As time draws closer for Saiki's shot at the prize, he's raising money to remake key parts and shave 15 pounds off his craft. Every few weeks, he trucks it to the hangar in 17 pieces and, with a small crew, takes as long as six hours to assemble it. They grapple with high-tech puzzles of vibration and instability but also contend with low-tech problems, like looping a rope for a safety harness over a girder six stories off the ground. After trying a bow and arrow, Saiki managed it with a fishing rod.
Over the years, there have been about 20 attempts at the Sikorsky. The rules are strict: no batteries, no lighter-than-air gases, no parts jettisoned from midair, no drugs to amp up the pilot, no wind. Ground-based crew members may touch the craft to help keep it stable at takeoff and landing, but not during flight. It must hover over a 10-meter-by-10 meter square, an area roughly the size of eight compact parking spaces.
Besides Cal Poly's DaVinci III, only two of the elaborate gizmos have lifted off. In 1994, students at Nihon University in Japan flew their Yuri I for 19.46 seconds, rising to 8 inches. Last May, the University of Maryland's Gamera, named for the huge, fire-breathing turtle of Japanese monster films, cleared the floor for 11.4 seconds.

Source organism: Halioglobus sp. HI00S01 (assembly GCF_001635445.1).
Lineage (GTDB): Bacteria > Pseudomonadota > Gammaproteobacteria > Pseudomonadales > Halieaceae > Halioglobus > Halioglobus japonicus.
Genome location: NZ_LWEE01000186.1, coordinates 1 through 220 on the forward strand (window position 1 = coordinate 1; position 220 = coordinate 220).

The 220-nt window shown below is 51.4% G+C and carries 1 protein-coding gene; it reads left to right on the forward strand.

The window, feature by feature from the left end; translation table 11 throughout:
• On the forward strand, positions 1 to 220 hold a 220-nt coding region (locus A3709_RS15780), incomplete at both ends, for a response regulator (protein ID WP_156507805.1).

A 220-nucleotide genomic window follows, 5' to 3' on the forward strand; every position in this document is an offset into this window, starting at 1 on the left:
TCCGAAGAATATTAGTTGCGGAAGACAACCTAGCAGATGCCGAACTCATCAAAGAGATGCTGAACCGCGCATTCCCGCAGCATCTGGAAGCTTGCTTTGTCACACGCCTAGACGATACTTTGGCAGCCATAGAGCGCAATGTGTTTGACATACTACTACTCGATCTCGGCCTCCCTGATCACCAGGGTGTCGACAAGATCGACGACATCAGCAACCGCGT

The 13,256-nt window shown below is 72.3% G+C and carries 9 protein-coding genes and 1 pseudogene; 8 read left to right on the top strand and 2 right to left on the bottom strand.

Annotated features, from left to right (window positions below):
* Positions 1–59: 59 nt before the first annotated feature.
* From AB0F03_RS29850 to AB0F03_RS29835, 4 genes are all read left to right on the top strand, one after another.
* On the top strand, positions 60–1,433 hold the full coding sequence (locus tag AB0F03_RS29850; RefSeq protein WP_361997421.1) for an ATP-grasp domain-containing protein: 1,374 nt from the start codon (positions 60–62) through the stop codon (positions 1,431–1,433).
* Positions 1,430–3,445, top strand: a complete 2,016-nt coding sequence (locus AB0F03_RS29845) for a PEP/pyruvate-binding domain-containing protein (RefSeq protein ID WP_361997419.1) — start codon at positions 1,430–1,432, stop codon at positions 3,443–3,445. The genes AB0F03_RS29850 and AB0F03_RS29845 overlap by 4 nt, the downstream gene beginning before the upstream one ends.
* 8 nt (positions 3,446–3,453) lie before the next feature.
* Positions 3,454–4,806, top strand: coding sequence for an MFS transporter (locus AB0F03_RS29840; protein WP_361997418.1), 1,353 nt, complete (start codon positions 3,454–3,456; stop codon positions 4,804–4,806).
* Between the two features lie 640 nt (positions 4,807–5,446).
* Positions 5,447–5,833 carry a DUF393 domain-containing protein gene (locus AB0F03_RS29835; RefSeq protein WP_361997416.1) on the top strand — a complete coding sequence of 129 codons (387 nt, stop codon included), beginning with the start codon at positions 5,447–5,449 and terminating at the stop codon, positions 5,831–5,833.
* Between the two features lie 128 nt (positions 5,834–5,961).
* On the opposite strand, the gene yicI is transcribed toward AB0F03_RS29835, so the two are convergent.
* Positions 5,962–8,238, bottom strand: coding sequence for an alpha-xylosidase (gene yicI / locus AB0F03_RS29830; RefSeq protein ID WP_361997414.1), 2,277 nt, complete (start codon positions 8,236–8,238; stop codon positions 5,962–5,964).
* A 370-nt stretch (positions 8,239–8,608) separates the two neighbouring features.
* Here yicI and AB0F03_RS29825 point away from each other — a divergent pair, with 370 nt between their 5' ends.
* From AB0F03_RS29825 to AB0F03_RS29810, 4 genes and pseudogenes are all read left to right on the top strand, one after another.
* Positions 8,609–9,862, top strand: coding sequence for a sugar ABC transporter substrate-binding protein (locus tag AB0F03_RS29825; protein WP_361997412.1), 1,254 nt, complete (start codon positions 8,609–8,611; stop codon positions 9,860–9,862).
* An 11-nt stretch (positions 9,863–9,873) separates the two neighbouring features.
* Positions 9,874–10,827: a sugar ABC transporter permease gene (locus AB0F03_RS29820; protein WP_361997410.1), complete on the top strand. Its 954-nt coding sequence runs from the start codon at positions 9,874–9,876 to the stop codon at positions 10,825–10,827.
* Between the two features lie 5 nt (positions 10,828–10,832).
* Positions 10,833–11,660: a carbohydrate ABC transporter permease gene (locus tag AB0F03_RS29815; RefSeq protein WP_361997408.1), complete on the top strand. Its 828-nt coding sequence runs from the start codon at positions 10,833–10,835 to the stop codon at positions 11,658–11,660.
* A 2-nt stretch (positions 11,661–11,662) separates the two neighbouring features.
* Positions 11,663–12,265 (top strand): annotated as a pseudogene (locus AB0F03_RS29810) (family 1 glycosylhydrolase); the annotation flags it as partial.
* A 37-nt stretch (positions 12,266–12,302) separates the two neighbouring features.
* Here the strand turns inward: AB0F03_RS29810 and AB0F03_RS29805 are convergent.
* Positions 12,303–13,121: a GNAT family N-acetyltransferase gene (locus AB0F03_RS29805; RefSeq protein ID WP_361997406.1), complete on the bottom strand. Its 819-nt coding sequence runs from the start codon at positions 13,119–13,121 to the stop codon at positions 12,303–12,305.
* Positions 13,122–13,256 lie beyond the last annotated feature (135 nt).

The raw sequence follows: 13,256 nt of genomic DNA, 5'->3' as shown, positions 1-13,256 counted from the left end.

In Santa Cruz, Saiki and his crew have run a few test flights at a local high school gym, barely large enough to accommodate the Upturn's two delicate foam rotors. At one point, the 90-pound craft's balsa wood seat flew off its titanium-and-carbon fiber frame like a piece of cheap scenery, dumping Greg McNeil, the bike racer who piloted the DaVinci III 23 years ago.
"It looked like we'd come off the ground, and once that happens there are all these funky loads pulling on the cables," said the 44-year-old McNeil, who could be Saiki's pilot once again. "Any weak points in the craft get stressed."
McNeil said he's just 3 or 4 pounds heavier than the 135 he weighed in college. He and some other Cal Poly pals, all engineers, are assisting Saiki, who is in touch with his former mentor, a now-retired Cal Poly engineering professor named William Patterson.
Patterson, a Vietnam War helicopter pilot who was shot down in Laos, was the driving force behind Cal Poly's entry in the Sikorsky contest.
"My students figured it was something they could build in a couple of days," he said.
It took eight years.